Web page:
The calculation above is very dependent on two assumptions. The first is the discount rate and the other is the cash flows. You don't have to agree with these inputs, I recommend redoing the calculations yourself and playing with them. The DCF also does not consider the possible cyclicality of an industry, or a company's future capital requirements, so it does not give a full picture of a company's potential performance. Given that we are looking at AVEVA Group as potential shareholders, the cost of equity is used as the discount rate, rather than the cost of capital (or weighted average cost of capital, WACC) which accounts for debt. In this calculation we've used 5.9%, which is based on a levered beta of 1.017. Beta is a measure of a stock's volatility, compared to the market as a whole. We get our beta from the industry average beta of globally comparable companies, with an imposed limit between 0.8 and 2.0, which is a reasonable range for a stable business.
Whilst important, the DCF calculation shouldn't be the only metric you look at when researching a company. DCF models are not the be-all and end-all of investment valuation. Instead the best use for a DCF model is to test certain assumptions and theories to see if they would lead to the company being undervalued or overvalued. For example, changes in the company's cost of equity or the risk free rate can significantly impact the valuation. For AVEVA Group, we've put together three further factors you should further examine:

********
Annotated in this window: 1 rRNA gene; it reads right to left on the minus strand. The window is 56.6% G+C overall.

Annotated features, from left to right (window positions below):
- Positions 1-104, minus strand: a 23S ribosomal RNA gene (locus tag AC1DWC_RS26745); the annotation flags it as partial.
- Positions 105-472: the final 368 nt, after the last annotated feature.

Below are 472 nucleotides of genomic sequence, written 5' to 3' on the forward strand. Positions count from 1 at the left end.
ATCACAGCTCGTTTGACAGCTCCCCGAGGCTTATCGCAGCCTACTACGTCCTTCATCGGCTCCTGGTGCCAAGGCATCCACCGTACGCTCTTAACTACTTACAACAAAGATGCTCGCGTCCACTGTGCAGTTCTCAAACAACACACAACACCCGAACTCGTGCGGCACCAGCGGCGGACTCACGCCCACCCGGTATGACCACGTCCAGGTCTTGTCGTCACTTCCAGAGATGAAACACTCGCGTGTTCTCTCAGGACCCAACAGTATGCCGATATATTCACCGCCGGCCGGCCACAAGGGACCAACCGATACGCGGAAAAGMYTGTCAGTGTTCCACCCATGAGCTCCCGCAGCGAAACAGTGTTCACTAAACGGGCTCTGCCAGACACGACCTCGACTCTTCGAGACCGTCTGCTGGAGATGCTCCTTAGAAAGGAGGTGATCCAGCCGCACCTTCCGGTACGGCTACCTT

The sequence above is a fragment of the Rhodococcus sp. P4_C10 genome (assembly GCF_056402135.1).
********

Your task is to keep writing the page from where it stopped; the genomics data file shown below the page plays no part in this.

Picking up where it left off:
- Risks: To that end, you should be aware of the 2 warning signs we've spotted with AVEVA Group .
- Future Earnings: How does AVV's growth rate compare to its peers and the wider market? Dig deeper into the analyst consensus number for the upcoming years by interacting with our free analyst growth expectation chart.
- Other Solid Businesses: Low debt, high returns on equity and good past performance are fundamental to a strong business. Why not explore our interactive list of stocks with solid business fundamentals to see if there are other companies you may not have considered!
PS. The Simply Wall St app conducts a discounted cash flow valuation for every stock on the LSE every day. If you want to find the calculation for other stocks just search here.
This article by Simply Wall St is general in nature. We provide commentary based on historical data and analyst forecasts only using an unbiased methodology and our articles are not intended to be financial advice. It does not constitute a recommendation to buy or sell any stock, and does not take account of your objectives, or your financial situation. We aim to bring you long-term focused analysis driven by fundamental data. Note that our analysis may not factor in the latest price-sensitive company announcements or qualitative material. Simply Wall St has no position in any stocks mentioned.